In fact, in this study from 2012, bedbugs collected in the field showed almost no reaction to permethrin-based bedbug bombs. The only bugs that were killed were ones that were out in the open when the fog was activated. Even a thin layer of cloth was enough to protect the bedbugs.
2. Bed Bugs Spend Most their Time Hidden
This study also shows the other issue with bedbug bombs. If the bugs are hidden, the pesticide has a tough time reaching them. When not actively feeding, bedbugs tend to stay in what’s known as harborages. These are dark, out-of-the-way places where they can mate, lay their eggs, and shed their skins without fear of being killed. Typically seams of mattresses, under baseboards, in cracks of furniture, under carpet, behind outlet covers, etc.
Bedbug bombs can kill bedbugs that happen to be out in the open when the fog is released. This will always be a very small proportion of the bedbug population. Most of the bedbugs — and, crucially, the eggs — will be hidden where the fogger is unlikely to reach them.
Remember that bedbug bombs release the pesticide into the air and it simply falls to whatever surface is beneath it. They can’t be aimed at specific areas such as baseboards or cracks in furniture.
3. Stronger Bed Bug Sprays are Actually Safer
It’s both more effective and safer to directly spray pesticide at the areas where bedbugs are hiding rather than apply it to places the bedbugs aren’t going to be, such as kitchen countertops or the middle of a tiled floor. When this is pointed out, it’s obvious why no one should use a bed bug bomb!
There are also some secondary safety issues with bedbug bombs that you should be aware of. Often, the chemicals inside the can are flammable. You may need to turn off pilot lights and any potential sources of ignition before spraying.
Also, bedbug bombs have a greater risk of accidental exposure than conventional sprays. Since they cover all surfaces in a fine invisible mist of pesticide, it’s easy to forget to clean an area after treatment and come into contact with the pesticide.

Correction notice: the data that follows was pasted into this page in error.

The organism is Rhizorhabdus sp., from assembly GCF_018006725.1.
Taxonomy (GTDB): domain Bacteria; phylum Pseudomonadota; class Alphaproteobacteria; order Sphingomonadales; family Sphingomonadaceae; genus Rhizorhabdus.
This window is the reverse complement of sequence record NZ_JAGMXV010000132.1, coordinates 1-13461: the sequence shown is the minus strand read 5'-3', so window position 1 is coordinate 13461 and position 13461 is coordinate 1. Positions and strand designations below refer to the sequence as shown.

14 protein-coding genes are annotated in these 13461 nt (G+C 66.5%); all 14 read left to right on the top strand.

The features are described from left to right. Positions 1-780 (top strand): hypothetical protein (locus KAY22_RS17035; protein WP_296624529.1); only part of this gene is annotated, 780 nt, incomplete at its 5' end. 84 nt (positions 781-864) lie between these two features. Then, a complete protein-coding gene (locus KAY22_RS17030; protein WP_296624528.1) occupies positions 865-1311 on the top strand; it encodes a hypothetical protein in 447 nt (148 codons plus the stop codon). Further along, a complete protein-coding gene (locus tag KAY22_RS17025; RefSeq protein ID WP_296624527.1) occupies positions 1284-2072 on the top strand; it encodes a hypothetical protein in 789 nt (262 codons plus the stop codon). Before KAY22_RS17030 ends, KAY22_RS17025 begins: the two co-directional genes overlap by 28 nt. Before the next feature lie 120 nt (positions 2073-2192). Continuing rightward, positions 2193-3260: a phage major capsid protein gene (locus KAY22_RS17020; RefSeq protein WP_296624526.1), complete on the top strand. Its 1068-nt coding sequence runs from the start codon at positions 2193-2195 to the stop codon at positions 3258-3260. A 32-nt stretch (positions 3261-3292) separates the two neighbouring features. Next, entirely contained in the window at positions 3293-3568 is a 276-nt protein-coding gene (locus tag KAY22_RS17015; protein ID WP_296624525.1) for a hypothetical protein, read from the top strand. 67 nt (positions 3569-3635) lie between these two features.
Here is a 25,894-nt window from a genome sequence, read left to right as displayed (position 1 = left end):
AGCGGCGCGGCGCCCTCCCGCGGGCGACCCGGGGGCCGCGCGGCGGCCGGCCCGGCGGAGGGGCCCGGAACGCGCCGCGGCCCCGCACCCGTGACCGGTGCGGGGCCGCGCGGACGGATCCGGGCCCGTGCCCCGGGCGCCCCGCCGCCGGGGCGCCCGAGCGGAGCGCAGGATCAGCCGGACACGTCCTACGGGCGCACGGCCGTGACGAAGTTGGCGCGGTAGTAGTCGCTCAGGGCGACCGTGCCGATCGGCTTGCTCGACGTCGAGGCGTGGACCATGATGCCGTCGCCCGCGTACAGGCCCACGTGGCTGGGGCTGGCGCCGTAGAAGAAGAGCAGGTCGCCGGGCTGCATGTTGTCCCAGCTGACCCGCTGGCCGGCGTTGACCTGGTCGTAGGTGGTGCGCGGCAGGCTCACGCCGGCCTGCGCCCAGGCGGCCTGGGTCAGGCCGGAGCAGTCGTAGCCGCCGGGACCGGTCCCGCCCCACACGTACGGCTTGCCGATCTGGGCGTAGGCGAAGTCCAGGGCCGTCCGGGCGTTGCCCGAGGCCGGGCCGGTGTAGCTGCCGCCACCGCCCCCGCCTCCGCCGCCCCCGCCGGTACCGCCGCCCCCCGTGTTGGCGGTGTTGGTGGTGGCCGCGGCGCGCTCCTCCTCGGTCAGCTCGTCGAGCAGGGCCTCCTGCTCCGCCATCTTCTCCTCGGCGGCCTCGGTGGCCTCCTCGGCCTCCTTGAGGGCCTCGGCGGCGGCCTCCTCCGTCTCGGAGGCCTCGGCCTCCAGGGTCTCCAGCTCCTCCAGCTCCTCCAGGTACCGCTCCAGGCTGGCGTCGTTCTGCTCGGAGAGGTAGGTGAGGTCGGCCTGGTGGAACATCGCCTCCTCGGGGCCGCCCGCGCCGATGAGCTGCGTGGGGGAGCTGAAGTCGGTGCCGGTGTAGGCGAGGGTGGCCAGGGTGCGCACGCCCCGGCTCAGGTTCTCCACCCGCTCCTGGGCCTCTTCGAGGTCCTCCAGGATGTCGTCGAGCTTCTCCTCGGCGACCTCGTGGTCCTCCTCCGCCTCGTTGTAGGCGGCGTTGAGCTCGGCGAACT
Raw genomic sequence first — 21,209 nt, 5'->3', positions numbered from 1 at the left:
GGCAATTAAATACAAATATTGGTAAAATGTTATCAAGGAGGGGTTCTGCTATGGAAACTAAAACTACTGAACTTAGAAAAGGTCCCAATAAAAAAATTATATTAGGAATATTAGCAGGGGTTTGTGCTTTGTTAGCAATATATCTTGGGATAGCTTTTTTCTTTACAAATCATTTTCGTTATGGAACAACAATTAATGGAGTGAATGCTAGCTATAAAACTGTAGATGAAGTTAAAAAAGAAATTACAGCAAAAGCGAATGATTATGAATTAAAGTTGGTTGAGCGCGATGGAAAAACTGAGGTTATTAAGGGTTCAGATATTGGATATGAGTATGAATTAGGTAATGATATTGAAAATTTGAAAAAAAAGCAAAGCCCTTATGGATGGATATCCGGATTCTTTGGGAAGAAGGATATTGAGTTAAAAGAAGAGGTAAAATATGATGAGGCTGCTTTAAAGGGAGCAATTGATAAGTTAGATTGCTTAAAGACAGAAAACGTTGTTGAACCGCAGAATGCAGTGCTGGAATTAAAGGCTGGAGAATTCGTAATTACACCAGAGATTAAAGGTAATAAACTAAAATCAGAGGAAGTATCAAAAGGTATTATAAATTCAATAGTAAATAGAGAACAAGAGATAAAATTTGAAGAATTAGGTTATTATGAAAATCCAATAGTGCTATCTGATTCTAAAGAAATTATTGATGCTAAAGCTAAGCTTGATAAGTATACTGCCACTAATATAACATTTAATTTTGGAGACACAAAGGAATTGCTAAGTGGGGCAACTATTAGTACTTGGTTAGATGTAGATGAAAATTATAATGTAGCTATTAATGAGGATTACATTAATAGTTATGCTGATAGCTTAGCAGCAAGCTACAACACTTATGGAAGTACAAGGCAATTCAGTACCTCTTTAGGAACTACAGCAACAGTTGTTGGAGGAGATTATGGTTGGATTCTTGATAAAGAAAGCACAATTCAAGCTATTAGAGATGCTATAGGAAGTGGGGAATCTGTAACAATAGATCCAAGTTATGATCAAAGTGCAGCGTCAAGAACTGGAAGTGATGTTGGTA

Most cases of pesticide poisoning are a result of absorption through the skin. This is far more likely with a bedbug bomb than it is with a conventional spray.
Yet another problem with bedbug bombs is the risk of making the problem worse. Bedbugs aren’t exactly smart, but they do know to hide when a toxic pesticide starts to creep in. Bedbug bombs can cause bedbugs to hide more deeply in their harborages. This can make them even harder to find and eradicate.
If you live in an apartment, this is especially bad. Fogging your apartment can cause the bedbugs to scatter and find their way into your neighbor’s units. From there, they can easily recolonize your apartment when the fog wears off.
What are Bed Bug Bomb Alternatives?
Check out our list of the best bed bug sprays, which are very much preferable to a bedbug bomb. By targeting specific areas where bedbugs are hiding, you can reduce your pesticide usage while still performing a more effective treatment.
- Kills bed bugs and their eggs
- Two week residual on wood, ceramic surfaces and carpet
- Reduces bed bug egg hatch in both susceptible and some resistant strains of bed bugs
Bedbug sprays use higher concentrations of chemicals to kill bedbugs so you’re not going to waste your time on something that can’t even take care of the problem.
As well as spraying for bedbugs, you can use good habits such as regularly washing your clothes and drying them on high heat. Bed bug steamers are also an effective way to kill bed bugs with heat.
- MAXIMUM PORTABILITY — Designed for ease of use with a 15-foot power cord with integrated cord wrap, wheels, carrying...
- 15 VERSATILE ACCESSORIES — Equipped for steam cleaning jobs in and around your home including mop pads, utility...
- LARGE CAPACITY TANK — The 48-ounce water tank heats up in 8 minutes and provides up to 45 minutes of steam.
When treating for bedbugs, the best option is to combine multiple methods of treatment to make sure you target these pests effectively. Unfortunately, bedbug bombs aren’t part of this strategy. This is one bug-killing technique that is better left on the shelf.